At times, the best real estate sits undeveloped because it’s a tough build. This particular site was more like a swamp, and we spent a fair amount of time figuring out how the buildings and parking area could carry the loads. Initially, it was thought that wet mass stabilization was the best solution. For several weeks, soil samples were collected and tested, mixing with varying ratios of cement, to attain improved soil strength to bear the new structures. At the end of the day, there was too much “sugar” in the sand, and we discovered this approach would not work. We briefly considered undercutting the site some 8’, and backfilling with off-site fill, but this proved too costly.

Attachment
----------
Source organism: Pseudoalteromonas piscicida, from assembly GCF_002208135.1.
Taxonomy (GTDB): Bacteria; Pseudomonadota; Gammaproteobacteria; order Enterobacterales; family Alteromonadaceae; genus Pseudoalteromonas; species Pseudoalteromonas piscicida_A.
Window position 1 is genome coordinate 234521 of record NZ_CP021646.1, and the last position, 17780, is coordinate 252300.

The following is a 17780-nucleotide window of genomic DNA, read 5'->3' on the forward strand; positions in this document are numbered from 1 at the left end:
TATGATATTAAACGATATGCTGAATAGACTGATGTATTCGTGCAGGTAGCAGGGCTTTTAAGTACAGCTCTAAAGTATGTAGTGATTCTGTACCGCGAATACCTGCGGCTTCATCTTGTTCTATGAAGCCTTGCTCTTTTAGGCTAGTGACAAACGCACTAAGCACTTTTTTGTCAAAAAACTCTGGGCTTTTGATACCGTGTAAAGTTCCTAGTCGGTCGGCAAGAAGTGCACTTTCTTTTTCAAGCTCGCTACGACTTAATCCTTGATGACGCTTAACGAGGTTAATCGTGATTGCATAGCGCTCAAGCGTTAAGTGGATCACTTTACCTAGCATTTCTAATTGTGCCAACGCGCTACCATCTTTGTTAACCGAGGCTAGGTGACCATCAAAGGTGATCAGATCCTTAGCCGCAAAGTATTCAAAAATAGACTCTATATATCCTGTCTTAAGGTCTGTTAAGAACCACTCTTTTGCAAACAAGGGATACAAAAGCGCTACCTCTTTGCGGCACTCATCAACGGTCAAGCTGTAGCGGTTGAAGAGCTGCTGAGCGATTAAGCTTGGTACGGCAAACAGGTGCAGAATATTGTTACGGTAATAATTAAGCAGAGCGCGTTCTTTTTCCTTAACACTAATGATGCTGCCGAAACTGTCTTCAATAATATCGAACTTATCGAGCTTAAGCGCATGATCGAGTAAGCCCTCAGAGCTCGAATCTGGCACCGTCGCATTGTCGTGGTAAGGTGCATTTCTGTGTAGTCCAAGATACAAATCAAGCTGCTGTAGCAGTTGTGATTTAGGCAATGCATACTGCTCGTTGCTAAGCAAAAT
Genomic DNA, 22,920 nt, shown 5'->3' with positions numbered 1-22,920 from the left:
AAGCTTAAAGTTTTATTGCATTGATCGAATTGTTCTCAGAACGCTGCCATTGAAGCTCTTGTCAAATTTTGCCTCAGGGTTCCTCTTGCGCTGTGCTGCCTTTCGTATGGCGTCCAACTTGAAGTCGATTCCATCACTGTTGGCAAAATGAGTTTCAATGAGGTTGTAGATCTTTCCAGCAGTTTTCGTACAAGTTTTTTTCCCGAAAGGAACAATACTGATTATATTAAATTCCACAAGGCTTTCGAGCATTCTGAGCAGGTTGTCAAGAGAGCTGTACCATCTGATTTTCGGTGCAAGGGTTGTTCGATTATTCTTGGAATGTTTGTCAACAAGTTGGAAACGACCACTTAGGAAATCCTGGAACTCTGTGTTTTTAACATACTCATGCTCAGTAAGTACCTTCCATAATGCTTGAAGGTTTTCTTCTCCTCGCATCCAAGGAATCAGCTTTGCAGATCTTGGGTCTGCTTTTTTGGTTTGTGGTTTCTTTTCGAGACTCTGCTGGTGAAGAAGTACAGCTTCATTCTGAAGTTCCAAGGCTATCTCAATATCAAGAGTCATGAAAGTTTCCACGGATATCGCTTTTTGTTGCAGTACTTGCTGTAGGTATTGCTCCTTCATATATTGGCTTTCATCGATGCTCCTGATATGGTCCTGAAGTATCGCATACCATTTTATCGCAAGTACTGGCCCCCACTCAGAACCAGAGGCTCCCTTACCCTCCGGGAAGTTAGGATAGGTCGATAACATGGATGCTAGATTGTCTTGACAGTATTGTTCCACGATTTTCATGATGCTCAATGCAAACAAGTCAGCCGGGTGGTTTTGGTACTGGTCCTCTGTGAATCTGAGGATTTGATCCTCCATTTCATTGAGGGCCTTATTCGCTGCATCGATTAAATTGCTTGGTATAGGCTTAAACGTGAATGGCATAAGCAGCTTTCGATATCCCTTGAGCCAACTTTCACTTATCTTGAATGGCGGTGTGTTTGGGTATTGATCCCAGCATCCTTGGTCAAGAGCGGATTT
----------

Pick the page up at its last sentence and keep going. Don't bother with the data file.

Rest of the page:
We landed on a geogrid system for the parking field and an extensive piling foundation system for the structures. Timber piles, 55 feet in length, were driven using a Junttan HHKS pile hammer. The most economical approach was the path of least resistance: bridge the swamp in the parking areas and drive through it to support the structures. The storm water management was routed to an on-site detention basin built using a vinyl clad sheet piling wall system. Concrete deadman tie backs retain the storm water runoff from the flood waters of the state located adjacent to the site. The sheet pile retaining wall system extended on past the detention pond and behind the building to allow grading up to the jurisdictional waters.